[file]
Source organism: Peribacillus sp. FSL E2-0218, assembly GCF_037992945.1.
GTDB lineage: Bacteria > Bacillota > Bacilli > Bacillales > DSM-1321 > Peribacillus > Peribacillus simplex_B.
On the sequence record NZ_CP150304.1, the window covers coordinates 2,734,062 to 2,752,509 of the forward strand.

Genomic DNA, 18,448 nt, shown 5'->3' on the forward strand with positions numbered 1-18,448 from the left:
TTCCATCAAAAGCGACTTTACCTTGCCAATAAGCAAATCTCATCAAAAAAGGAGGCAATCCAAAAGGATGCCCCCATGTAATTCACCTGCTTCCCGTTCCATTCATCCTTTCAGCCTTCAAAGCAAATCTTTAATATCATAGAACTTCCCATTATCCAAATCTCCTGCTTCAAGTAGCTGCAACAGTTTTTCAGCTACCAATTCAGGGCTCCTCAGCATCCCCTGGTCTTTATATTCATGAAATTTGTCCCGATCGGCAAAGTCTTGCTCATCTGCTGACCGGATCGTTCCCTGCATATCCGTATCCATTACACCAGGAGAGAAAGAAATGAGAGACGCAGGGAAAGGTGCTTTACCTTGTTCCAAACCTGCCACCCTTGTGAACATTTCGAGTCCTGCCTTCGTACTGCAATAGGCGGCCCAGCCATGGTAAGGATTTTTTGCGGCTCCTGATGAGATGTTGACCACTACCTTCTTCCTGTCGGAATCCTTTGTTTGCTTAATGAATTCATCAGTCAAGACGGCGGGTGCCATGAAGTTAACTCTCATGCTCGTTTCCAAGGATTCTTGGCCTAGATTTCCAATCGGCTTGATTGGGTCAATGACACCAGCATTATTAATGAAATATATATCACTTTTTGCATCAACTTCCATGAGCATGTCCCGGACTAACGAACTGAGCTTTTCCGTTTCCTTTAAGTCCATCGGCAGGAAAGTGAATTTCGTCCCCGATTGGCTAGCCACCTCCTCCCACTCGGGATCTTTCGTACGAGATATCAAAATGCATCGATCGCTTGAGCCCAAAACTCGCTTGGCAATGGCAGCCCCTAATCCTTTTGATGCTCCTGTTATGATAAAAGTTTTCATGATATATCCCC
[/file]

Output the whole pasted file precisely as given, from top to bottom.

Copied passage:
Source organism: Peribacillus sp. FSL E2-0218, assembly GCF_037992945.1.
GTDB lineage: Bacteria > Bacillota > Bacilli > Bacillales > DSM-1321 > Peribacillus > Peribacillus simplex_B.
On the sequence record NZ_CP150304.1, the window covers coordinates 2,734,062 to 2,752,509 of the forward strand.

Genomic DNA, 18,448 nt, shown 5'->3' on the forward strand with positions numbered 1-18,448 from the left:
TTCCATCAAAAGCGACTTTACCTTGCCAATAAGCAAATCTCATCAAAAAAGGAGGCAATCCAAAAGGATGCCCCCATGTAATTCACCTGCTTCCCGTTCCATTCATCCTTTCAGCCTTCAAAGCAAATCTTTAATATCATAGAACTTCCCATTATCCAAATCTCCTGCTTCAAGTAGCTGCAACAGTTTTTCAGCTACCAATTCAGGGCTCCTCAGCATCCCCTGGTCTTTATATTCATGAAATTTGTCCCGATCGGCAAAGTCTTGCTCATCTGCTGACCGGATCGTTCCCTGCATATCCGTATCCATTACACCAGGAGAGAAAGAAATGAGAGACGCAGGGAAAGGTGCTTTACCTTGTTCCAAACCTGCCACCCTTGTGAACATTTCGAGTCCTGCCTTCGTACTGCAATAGGCGGCCCAGCCATGGTAAGGATTTTTTGCGGCTCCTGATGAGATGTTGACCACTACCTTCTTCCTGTCGGAATCCTTTGTTTGCTTAATGAATTCATCAGTCAAGACGGCGGGTGCCATGAAGTTAACTCTCATGCTCGTTTCCAAGGATTCTTGGCCTAGATTTCCAATCGGCTTGATTGGGTCAATGACACCAGCATTATTAATGAAATATATATCACTTTTTGCATCAACTTCCATGAGCATGTCCCGGACTAACGAACTGAGCTTTTCCGTTTCCTTTAAGTCCATCGGCAGGAAAGTGAATTTCGTCCCCGATTGGCTAGCCACCTCCTCCCACTCGGGATCTTTCGTACGAGATATCAAAATGCATCGATCGCTTGAGCCCAAAACTCGCTTGGCAATGGCAGCCCCTAATCCTTTTGATGCTCCTGTTATGATAAAAGTTTTCATGATATATCCCC